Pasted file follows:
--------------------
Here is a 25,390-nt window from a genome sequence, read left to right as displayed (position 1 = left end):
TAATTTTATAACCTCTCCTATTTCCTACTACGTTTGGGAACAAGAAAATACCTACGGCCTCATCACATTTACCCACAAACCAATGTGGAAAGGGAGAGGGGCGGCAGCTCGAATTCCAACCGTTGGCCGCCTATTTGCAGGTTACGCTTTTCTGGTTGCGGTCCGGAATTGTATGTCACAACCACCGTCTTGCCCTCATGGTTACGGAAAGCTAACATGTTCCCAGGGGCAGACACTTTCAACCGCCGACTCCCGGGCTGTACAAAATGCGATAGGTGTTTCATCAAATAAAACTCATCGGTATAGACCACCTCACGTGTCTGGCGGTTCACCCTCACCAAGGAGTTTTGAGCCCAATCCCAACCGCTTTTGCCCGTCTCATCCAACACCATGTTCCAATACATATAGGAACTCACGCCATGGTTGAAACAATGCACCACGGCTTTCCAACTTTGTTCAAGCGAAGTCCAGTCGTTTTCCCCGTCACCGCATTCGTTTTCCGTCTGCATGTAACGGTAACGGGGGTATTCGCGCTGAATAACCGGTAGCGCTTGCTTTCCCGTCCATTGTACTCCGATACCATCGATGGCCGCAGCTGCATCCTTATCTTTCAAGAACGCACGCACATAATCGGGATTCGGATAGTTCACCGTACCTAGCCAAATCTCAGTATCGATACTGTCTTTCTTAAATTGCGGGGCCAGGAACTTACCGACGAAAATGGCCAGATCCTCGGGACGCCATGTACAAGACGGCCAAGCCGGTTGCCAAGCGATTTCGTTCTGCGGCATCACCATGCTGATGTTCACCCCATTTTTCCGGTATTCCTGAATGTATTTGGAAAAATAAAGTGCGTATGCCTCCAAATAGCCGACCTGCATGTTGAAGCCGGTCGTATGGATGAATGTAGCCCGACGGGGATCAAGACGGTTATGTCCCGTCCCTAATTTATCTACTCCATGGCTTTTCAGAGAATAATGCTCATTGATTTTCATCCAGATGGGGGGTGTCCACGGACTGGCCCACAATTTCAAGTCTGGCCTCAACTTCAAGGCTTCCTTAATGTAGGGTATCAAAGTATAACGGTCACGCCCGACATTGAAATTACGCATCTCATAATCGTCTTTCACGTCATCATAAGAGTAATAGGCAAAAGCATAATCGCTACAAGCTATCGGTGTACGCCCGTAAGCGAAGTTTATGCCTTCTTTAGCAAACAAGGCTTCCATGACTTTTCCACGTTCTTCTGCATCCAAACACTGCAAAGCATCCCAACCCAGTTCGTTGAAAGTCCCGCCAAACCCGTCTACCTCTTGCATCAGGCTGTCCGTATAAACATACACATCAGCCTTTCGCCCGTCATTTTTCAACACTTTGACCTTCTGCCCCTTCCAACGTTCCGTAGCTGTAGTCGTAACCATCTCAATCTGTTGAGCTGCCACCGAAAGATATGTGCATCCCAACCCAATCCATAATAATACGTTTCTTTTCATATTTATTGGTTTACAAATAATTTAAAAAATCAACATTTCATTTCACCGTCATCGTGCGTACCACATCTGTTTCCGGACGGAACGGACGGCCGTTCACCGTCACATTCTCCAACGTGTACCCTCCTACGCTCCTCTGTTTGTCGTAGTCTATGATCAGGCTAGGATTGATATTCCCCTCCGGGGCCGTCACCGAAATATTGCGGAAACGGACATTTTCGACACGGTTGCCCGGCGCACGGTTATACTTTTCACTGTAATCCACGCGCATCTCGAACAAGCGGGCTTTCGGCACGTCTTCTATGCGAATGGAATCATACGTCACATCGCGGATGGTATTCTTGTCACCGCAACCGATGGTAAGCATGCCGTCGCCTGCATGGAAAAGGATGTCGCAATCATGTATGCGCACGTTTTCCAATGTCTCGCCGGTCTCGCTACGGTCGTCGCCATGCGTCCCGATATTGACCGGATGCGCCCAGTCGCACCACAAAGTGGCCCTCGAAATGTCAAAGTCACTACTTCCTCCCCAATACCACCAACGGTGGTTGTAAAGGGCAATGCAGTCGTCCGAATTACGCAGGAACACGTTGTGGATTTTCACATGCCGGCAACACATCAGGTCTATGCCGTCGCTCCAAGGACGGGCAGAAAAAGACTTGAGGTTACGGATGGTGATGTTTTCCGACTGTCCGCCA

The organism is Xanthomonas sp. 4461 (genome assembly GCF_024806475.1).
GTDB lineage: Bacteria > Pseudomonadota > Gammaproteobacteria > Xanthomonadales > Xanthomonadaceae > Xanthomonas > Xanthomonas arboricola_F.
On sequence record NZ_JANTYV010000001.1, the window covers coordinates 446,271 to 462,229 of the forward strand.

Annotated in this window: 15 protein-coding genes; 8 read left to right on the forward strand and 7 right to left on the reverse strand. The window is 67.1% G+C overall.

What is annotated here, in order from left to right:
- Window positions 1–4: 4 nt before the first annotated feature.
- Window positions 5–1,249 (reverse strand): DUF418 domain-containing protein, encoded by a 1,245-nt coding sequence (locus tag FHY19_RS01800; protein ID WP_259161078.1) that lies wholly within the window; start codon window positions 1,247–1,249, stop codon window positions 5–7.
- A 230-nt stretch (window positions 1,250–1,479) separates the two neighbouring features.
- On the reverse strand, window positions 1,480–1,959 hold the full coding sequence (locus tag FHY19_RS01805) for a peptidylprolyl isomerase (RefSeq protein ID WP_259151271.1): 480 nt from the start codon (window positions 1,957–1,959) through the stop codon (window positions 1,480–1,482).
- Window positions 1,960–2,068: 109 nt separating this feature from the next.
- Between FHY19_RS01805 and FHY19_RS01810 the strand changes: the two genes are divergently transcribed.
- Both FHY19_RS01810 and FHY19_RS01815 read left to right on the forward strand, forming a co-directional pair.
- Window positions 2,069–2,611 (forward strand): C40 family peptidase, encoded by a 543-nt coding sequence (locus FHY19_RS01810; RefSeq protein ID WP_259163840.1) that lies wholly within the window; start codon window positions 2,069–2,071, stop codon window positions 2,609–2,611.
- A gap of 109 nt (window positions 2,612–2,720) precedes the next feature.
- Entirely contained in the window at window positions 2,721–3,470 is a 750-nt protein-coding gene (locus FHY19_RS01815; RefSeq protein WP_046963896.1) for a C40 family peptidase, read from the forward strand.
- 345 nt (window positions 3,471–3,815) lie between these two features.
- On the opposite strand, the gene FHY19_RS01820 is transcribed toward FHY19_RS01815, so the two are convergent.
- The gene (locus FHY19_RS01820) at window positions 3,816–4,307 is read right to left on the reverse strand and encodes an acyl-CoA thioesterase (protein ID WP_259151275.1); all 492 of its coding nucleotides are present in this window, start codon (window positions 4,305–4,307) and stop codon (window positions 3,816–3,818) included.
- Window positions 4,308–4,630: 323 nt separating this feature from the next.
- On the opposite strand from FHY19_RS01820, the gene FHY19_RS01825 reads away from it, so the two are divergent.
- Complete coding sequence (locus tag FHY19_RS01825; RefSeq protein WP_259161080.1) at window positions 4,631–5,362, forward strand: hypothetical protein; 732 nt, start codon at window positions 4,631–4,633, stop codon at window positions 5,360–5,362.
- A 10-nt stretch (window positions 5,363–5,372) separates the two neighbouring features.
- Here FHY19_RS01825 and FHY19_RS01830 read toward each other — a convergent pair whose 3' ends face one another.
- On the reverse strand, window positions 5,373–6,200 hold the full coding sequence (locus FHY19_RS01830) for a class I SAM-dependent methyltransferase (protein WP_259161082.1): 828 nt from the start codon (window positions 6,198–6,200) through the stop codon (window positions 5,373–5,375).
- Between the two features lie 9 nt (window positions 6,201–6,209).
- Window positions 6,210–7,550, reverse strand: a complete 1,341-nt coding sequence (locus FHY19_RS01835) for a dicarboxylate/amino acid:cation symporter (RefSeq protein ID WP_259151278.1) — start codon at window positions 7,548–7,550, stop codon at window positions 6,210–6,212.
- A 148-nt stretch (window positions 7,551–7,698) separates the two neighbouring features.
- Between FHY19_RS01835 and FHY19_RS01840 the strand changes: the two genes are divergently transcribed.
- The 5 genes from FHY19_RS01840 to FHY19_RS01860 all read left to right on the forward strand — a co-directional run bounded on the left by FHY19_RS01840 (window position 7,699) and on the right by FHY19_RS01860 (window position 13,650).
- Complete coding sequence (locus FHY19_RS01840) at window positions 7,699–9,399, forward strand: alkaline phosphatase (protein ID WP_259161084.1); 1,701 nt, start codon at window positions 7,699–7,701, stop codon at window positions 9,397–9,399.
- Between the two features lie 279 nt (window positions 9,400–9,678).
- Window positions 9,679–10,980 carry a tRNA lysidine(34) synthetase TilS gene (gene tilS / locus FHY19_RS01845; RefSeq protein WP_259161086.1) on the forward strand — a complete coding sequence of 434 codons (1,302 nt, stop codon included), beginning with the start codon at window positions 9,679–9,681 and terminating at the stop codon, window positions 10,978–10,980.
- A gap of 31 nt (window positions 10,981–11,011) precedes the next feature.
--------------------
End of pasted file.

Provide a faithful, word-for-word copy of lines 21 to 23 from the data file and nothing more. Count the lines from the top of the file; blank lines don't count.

- Window positions 4,308–4,630: 323 nt separating this feature from the next.
- On the opposite strand from FHY19_RS01820, the gene FHY19_RS01825 reads away from it, so the two are divergent.
- Complete coding sequence (locus tag FHY19_RS01825; RefSeq protein WP_259161080.1) at window positions 4,631–5,362, forward strand: hypothetical protein; 732 nt, start codon at window positions 4,631–4,633, stop codon at window positions 5,360–5,362.